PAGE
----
1874: A most interesting exhibition of athletic skill and power, (and an efficient band.)

The Burnley Advertiser of 6th June 1874 urged its readers not to miss the Lowerhouse CC 2nd Annual Athletics Festival that afternoon, where they would find “a most interesting exhibition of athletic skill and power” with “upward of 200 competitors entered from all parts of Lancashire and Yorkshire, including J. Mellor of Gorton the champion three mile pedestrian, (of whom more later) “The committee have made the most suitable arrangements for the comfort of visitors.  At the conclusion there will be a gala, for which an efficient band has been engaged.”

On 20th June the Advertiser also printed a report of the event.  The weather had been beautiful, with a “numerous crowd”. There were 13 events and more than 100  competitors, so not as many as expected.  (Burnley Advertiser  6 & 20/6/1874 British News Archive).

The programme was more or less the same as in 1873. The cricketers’ race and throwing the cricket ball had been dropped in favour of events with more popular appeal  such as   High Pole Leaping, and especially a 1 mile handicap for professionals. (Throwing the cricket ball was a recognised athletic discipline, the nicely named W.H. Game of Oxford University was the record holder at the time, throwing 127 yards 1 foot 3 inches in 1873.)

The report just names the winners and runners-up, and where they come from.  Most of the winners were in fact local men, but there were also a few “strangers” who were probably experienced competitors on the profitable amateur athletics circuit.  High Pole Leaping was won by J.T. Whitham, with Ingham Walton second, with no location given for either of them.  High pole leaping was such a specialised event, that they may have been “strangers”.

Some names are familiar from the 1873 meeting, such as Edward Rawson, of Wood Top,  aged 20, a cotton twister, who was making a reputation for himself as an athlete, particularly in jumping.  He came second in the 220 yards hurdles, behind W. Redman of Todmorden, and also won the running and standing long jumps with A. Higgin, of Burnley, second.

The main event however was undoubtedly the one mile handicap for professionals featuring  “champion pedestrian” John Mellor of Gorton . Runners and competitive walkers were known as Pedestrians, and Pedestrianism was what they did. Probably about 22 years old, in March 1874 he had won the Royal Oak Three Mile All England Challenge Belt, and literally had a good track record, sometimes running for very high stakes.

Mellor therefore would have been expected to win this fairly low grade match. 

The winner, however, was William Bridge of Gannow who had competed the previous year as an amateur, but now, as a professional, he won by 30 yards from the runner-up, R. Sharp, also of Burnley, with  Mellor, only managing third. Mellor of course ran off scratch, and we don’t know how many yards start he was giving them. The Advertiser reported  that the race “caused much  excitement”.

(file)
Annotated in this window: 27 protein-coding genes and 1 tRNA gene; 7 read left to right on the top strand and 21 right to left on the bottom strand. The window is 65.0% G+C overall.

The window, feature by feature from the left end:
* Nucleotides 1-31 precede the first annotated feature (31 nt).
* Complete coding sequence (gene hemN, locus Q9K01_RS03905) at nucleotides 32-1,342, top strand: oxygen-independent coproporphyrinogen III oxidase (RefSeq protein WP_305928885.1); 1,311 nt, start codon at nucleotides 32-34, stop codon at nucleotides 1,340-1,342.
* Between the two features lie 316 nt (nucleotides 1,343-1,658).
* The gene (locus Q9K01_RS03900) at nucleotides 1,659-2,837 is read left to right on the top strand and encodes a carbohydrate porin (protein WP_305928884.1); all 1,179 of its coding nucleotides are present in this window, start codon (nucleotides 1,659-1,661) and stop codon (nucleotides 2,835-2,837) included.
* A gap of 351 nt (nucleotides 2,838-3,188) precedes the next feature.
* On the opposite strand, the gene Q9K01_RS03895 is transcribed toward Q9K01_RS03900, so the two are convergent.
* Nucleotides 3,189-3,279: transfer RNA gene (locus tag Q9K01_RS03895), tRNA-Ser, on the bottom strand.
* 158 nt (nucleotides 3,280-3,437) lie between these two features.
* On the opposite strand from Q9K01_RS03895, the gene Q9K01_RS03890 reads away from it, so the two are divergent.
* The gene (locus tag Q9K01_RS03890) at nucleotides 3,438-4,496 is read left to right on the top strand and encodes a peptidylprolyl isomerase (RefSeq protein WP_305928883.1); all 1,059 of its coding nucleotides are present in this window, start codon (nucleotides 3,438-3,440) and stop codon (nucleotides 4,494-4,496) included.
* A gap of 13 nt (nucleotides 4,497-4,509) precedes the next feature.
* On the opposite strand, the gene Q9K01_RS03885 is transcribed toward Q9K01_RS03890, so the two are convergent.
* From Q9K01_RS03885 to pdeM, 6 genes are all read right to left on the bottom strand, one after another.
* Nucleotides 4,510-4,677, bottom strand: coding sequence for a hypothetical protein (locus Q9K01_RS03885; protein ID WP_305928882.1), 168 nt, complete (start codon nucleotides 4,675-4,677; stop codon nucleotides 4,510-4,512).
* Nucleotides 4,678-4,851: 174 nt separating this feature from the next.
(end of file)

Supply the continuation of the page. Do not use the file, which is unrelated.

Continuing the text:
The 13th and last event was a race for competitors who had not won anything. We don’t know how many stayed around for that, but the winner was Jos. Foulds of Burnley.

The Festival started at 3 pm and finished at 7 pm with the distribution of prizes, “gold centre medals, silver medals, cruet stands, copper kettles, silver pencil cases etc.”  with cash prizes for the  professionals.  The “efficient ”  Brierfield Brass Band  then played for dancing until about 10 o’clock.  The 1874 balance sheet showed Receipts £57 Expenses £30, making it a financial success as well as a good day out.

The Royal Oak Public House and Athletics Park, Newton Heath, was a famous venue for all sorts of sporting events.  Between about 1860 and 1870 Manchester was a hot bed of professional  racing, particularly the mile .  Although by 1874 the professional sport’s unsavoury reputation amid suspicions of race fixing and skulduggery, meant it was in decline, the mile races remained popular with punters for some years to come. The  Athletics Grounds attached to the Royal Oak  re-opened in April 1864 after redevelopment:

“The ground itself boasted a 651 yard circular track, quarter of a mile straight course, circular 750 yard rabbit course, wrestling arena, bowling green, quoits ground, trotting course and grandstand, all within the fenced enclosure capable of holding 20,000 people with ease. Further amenities included a shower-bath with soap, towels and brushes which could be used for the sum of one penny, and a portable dressing room, with carpets and stoves, where athletes could ‘strip by the fireside opposite the starting post”.  

(extract from “Manchester’s Sporting Past 19th Century Athletic Grounds” S.J.  Oldfield & D. Day Manchester Metropolitan University. S. Oldfield   https://www.playingpasts.co.uk/articles/athletics/the-manchester-milers-1850-1870)

Winners and Second places, LHCC Athletics 6 June 1874

  1. 120 yards handicap for club members,  A. Ashworth.  W.E. Connor.
  2. 120 yards for amateurs William Briggs and William Balmforth both of Burnley
  3. High Pole Leaping   J.T. Whitham,  Ingham Walton
  4. 150 yards for under 17s Jas. Watson of Burnley. A.C. Kenyon of Habergham Eaves  . 
  5. Putting shot  L. Heap, James Bailey, both of Lowerhouse.
  6. 1 mile handicap professionals,  William Bridge of Gannow , R. Sharp, Burnley  third  J. Mellor, Gorton, scratch, Bridge won by 30 yards.
  7. 220 yards hurdle W. Redman of Todmorden, Edward Rawson, of  Wood Top,
  8. Long jump , running, and standing Edward Rawson, A. Higgin, of Burnley,.
  9. 440 yards Jacques, Burnley , Kenyon Habergham Eaves
  10. Stone gathering Richard Green, Lowerhouse, Smith Durham, Littleboro’
  11. 440 yards hurdles Redman, Todmorden, R. Bagshawe, Manchester
  12. Half mile handicap flat race  James Astin, Habergham,  John Bridge of  Burnley
  13.  Consolation race  Joseph Foulds of Burnley